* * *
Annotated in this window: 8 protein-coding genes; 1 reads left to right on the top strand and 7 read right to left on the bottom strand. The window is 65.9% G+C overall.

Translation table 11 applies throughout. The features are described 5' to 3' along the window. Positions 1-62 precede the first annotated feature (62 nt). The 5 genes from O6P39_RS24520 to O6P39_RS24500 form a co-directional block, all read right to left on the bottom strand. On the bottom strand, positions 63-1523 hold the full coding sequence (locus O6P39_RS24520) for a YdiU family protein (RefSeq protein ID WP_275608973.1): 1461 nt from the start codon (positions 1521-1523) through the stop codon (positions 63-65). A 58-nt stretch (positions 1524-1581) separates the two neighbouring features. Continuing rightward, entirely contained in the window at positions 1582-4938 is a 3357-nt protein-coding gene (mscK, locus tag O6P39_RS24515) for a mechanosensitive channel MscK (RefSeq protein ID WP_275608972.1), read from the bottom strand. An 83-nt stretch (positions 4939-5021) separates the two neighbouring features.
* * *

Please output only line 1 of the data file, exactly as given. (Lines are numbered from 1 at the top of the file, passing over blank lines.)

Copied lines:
Annotated in this window: 8 protein-coding genes; 1 reads left to right on the top strand and 7 read right to left on the bottom strand. The window is 65.9% G+C overall.